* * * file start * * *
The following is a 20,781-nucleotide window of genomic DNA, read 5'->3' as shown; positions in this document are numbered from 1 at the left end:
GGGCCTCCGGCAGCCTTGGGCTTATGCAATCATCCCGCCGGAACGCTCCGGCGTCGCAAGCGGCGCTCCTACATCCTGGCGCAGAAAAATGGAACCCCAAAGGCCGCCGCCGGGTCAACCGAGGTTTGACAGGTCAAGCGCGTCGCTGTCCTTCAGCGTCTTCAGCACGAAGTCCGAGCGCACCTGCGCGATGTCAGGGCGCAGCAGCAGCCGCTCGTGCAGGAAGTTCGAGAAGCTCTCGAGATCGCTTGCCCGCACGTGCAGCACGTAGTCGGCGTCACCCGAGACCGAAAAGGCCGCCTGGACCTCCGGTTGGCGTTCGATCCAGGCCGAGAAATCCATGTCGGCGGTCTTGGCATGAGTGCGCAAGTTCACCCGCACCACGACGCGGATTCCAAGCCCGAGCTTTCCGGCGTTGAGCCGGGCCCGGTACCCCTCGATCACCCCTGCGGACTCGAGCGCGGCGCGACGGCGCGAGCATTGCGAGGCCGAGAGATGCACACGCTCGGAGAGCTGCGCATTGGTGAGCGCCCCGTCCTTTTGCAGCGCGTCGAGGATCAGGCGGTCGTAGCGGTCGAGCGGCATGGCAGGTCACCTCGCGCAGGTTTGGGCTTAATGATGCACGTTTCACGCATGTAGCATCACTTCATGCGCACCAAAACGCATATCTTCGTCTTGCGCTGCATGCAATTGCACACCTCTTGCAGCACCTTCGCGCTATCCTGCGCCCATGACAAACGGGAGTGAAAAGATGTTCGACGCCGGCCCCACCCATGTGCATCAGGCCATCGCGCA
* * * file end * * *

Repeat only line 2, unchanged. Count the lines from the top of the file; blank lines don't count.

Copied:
GGGCCTCCGGCAGCCTTGGGCTTATGCAATCATCCCGCCGGAACGCTCCGGCGTCGCAAGCGGCGCTCCTACATCCTGGCGCAGAAAAATGGAACCCCAAAGGCCGCCGCCGGGTCAACCGAGGTTTGACAGGTCAAGCGCGTCGCTGTCCTTCAGCGTCTTCAGCACGAAGTCCGAGCGCACCTGCGCGATGTCAGGGCGCAGCAGCAGCCGCTCGTGCAGGAAGTTCGAGAAGCTCTCGAGATCGCTTGCCCGCACGTGCAGCACGTAGTCGGCGTCACCCGAGACCGAAAAGGCCGCCTGGACCTCCGGTTGGCGTTCGATCCAGGCCGAGAAATCCATGTCGGCGGTCTTGGCATGAGTGCGCAAGTTCACCCGCACCACGACGCGGATTCCAAGCCCGAGCTTTCCGGCGTTGAGCCGGGCCCGGTACCCCTCGATCACCCCTGCGGACTCGAGCGCGGCGCGACGGCGCGAGCATTGCGAGGCCGAGAGATGCACACGCTCGGAGAGCTGCGCATTGGTGAGCGCCCCGTCCTTTTGCAGCGCGTCGAGGATCAGGCGGTCGTAGCGGTCGAGCGGCATGGCAGGTCACCTCGCGCAGGTTTGGGCTTAATGATGCACGTTTCACGCATGTAGCATCACTTCATGCGCACCAAAACGCATATCTTCGTCTTGCGCTGCATGCAATTGCACACCTCTTGCAGCACCTTCGCGCTATCCTGCGCCCATGACAAACGGGAGTGAAAAGATGTTCGACGCCGGCCCCACCCATGTGCATCAGGCCATCGCGCA